Quants --Alive and Kicking

Discussion in 'Wall St. News' started by marketsurfer, Dec 23, 2008.

  1. http://www.reuters.com/article/newsOne/idUSTRE4BL02N20081222?pageNumber=1&virtualBrandChannel=0

    By Phil Wahba

    NEW YORK (Reuters) - Last week, New York University and Carnegie Mellon sent a new class of math whizzes out into a profession that is both blamed for the financial collapse and charged with preventing it happening again.

    Many of these so-called quantitative analysts, or "quants," graduating from elite financial engineering courses will end up writing computer programs that handle an ever greater share of market trading.

    Because some of their mathematical models failed to take into account factors that later turned out to be crucial, quants have been blamed for compounding risk and exacerbating the crash in financial markets.

    But far from going into decline, those with financial engineering degrees are still in demand as hedge funds and banks seek ways to measure previously unforeseen risks and factor them into their models.

    The profession's reputation took a beating in August 2007, when some quant funds -- which try to beat the market by crunching vast amounts of data at lightning speed -- lost a third of their value in a matter of days.

    Many blamed the math commandos for failing to factor in extreme events, in this case unprecedented numbers of home mortgage foreclosures.

    Critics and practitioners alike agree they need to improve their modeling, and that begins at the elite financial engineering programs, which have come to be known as "quant farms."

    Both New York University and Carnegie Mellon University in Pittsburgh, which between them minted about 100 new quants this month, have tweaked their curricula, lest their graduates miss another brewing disaster.

    Meanwhile, at Columbia University, the masters of financial engineering program has tried to give its students a wider view of the market outside mathematical models, said program director Emanuel Derman.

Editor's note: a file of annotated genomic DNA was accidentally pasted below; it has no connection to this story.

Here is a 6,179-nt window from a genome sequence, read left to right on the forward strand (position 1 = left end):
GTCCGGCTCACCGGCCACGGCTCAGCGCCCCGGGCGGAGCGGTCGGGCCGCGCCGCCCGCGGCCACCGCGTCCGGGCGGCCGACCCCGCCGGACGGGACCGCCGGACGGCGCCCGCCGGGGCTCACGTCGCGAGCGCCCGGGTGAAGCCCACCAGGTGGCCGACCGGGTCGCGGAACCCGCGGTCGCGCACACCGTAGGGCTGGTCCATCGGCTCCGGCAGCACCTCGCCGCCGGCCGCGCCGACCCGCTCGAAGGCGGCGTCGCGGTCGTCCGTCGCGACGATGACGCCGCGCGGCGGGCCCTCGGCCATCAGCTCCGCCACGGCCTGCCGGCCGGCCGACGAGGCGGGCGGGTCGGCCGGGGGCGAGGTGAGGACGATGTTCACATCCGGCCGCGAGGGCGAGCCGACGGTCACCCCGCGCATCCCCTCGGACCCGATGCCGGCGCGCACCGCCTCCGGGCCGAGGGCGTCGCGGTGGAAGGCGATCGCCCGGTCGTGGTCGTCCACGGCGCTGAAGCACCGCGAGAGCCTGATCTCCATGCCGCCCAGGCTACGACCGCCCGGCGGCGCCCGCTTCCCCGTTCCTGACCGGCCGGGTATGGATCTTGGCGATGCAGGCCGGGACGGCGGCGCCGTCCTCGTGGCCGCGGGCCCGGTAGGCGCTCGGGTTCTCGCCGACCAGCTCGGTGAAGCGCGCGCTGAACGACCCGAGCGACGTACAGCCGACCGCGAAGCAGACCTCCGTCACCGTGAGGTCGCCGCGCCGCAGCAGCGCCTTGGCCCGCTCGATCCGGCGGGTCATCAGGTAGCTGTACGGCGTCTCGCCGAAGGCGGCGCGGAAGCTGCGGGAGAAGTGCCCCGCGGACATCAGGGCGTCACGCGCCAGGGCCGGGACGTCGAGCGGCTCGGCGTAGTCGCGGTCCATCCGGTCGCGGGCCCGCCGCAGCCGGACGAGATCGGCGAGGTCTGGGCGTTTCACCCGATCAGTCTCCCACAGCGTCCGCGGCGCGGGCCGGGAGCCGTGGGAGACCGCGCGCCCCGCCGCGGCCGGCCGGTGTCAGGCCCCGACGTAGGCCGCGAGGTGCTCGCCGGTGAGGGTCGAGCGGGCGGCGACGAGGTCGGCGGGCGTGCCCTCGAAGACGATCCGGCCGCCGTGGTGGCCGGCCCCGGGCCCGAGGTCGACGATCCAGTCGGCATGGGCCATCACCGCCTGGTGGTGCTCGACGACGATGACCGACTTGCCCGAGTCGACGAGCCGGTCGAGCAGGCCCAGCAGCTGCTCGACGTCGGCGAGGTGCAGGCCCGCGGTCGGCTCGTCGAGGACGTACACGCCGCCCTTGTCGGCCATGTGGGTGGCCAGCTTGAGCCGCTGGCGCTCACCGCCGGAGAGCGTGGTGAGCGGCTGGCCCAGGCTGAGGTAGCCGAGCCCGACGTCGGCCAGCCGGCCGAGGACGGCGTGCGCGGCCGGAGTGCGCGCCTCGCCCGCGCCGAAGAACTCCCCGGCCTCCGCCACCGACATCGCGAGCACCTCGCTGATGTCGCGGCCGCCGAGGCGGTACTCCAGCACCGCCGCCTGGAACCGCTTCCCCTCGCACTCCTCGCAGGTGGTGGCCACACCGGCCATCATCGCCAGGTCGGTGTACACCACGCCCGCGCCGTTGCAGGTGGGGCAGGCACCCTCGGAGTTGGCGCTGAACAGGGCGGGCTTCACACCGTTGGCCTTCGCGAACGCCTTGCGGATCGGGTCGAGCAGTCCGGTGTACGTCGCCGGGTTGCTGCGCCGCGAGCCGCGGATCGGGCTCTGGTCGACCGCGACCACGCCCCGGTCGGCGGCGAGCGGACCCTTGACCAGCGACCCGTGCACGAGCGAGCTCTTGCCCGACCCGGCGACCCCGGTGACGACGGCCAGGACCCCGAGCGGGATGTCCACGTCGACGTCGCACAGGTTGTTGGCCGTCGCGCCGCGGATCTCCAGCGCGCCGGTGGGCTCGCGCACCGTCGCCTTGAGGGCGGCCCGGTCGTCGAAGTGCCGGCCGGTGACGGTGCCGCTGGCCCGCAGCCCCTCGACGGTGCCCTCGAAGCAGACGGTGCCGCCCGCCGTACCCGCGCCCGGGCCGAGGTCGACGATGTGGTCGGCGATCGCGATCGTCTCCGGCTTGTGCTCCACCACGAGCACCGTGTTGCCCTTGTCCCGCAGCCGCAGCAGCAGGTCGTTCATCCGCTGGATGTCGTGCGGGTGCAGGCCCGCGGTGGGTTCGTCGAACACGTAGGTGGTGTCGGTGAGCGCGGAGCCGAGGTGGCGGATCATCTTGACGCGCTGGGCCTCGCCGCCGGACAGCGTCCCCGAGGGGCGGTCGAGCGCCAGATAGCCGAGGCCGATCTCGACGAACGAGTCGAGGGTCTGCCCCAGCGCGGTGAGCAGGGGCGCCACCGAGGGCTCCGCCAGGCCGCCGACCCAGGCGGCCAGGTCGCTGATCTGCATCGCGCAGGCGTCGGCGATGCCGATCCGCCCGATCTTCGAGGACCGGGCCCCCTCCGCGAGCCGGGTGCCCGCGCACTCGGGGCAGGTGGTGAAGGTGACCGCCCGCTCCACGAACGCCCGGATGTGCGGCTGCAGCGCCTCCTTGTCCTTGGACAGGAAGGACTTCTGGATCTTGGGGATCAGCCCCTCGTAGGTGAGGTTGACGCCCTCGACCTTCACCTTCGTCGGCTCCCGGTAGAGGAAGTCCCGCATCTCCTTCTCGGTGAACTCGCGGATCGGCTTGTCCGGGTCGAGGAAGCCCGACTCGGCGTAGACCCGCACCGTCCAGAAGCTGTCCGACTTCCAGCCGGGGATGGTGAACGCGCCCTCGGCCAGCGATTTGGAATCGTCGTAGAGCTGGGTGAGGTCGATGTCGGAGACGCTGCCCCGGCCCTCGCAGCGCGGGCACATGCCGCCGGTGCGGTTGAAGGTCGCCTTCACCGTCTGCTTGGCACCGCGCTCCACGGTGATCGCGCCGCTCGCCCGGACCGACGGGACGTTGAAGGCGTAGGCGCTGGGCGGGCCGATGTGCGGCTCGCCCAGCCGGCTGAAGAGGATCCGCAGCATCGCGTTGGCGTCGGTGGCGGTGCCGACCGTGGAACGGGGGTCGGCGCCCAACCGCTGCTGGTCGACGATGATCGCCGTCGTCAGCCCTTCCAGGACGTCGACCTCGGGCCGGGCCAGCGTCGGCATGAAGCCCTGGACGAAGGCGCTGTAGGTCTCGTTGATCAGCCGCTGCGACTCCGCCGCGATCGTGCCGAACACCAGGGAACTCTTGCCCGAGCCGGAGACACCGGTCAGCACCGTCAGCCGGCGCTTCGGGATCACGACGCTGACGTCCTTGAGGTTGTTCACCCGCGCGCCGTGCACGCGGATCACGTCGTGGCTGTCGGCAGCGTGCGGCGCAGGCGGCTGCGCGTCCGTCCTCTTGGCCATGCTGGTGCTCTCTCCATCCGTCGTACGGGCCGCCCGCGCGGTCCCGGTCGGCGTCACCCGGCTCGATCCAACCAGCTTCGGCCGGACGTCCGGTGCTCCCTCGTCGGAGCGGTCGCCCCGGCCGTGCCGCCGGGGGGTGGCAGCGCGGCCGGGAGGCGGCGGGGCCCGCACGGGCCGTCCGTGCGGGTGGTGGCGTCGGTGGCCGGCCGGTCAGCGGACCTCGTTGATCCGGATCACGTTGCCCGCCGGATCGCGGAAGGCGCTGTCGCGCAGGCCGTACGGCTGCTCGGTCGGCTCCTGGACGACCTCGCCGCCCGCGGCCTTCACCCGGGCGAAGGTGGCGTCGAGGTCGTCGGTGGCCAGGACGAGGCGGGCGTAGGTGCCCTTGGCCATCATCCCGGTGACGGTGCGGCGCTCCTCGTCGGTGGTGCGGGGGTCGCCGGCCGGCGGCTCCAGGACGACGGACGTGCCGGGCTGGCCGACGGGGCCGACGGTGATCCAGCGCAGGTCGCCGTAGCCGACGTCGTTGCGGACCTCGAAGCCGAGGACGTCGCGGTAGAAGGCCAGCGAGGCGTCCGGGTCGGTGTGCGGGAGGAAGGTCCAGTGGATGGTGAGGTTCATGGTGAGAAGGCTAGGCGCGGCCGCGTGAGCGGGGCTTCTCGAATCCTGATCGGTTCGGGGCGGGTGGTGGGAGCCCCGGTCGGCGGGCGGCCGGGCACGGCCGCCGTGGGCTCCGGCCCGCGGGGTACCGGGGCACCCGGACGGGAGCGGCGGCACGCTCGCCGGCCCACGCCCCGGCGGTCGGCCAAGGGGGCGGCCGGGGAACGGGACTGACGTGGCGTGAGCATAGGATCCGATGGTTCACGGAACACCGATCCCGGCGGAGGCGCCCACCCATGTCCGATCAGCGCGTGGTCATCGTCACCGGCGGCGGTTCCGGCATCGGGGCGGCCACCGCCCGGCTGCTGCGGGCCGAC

"You have to understand you are dealing with people and markets, and they don't respond the way physical systems do," said Derman, a former managing director at Goldman Sachs.


    As the mortgage crisis gathered steam last year and financial markets became volatile, quant funds, which make up about 7 percent of the hedge fund universe, were caught flat-footed.

    To raise cash, they started selling stocks, which created unusual moves in stock prices, throwing other quant models off. Finally, the selling snowballed into a full market panic.

    "Before you know it, you have a chain reaction and the whole market dives on the basis of what amounts to a mathematical prediction," said Peter Morici an economics professor at the University of Maryland.

    "You create a mathematical herd. That's why so often these schemes based on math models end in tears." Continued...
  2. A number of the quant models worked off the assumption that the price of housing never went down.

    On that note I think it should become a standard requirement that any person who is majoring in quantitative finance to take a class in common sense 101.
  3. Well... the article is kinda naive... Doesn't reflect what "a lot of people" are thinking.

    What all the new kids will be doing is developing models with added dataset of this crash.

    Quants basically suck at exposing undetermined risk. All they will do is determine the new set of risks that just happened, hoping that it's enough to survive through the next one.
  4. bidask


    i think the problem is that while these quants can build models to tell you what the price is today, but they can't build a model to tell you what the price will be tomorrow.
  5. No one can.

    The basic premises of any model or trade is "If the current condition sustains...

    ... the prices can move up to xxxxx.
    ... the trend will continue.
    ... the market will reverse.
    ... the system will make $xxxx.
    ... the system will return $xxxx.


    The difference is how you define "condition" and the conditions change. It can be trend... it can be tendency... it can economical condition... it can patterns... it can be players.... order flow.... it can be anything about the market.

    It's the "market" part of "Markets always change"
  6. "You have to understand you are dealing with people and markets, and they don't respond the way physical systems do,"

    ....so true....Happy X-Mas :)
  7. LOL, watch them pay option premiums out the asshole betting on 2008 events happening again... but instead it will be like 2003... 2004... 2005... then when they get sick of paying the premiums (or their investors do), maybe 3 or maybe 15 years down the line... BOOM 2008 does come again...


    just gotta trade it...
  8. Most of these models are pricing models, not predictive models. Forecasting is not in the job description of most quants
  9. I guess you miss a good physics 101 crash course...
    #10     Dec 24, 2008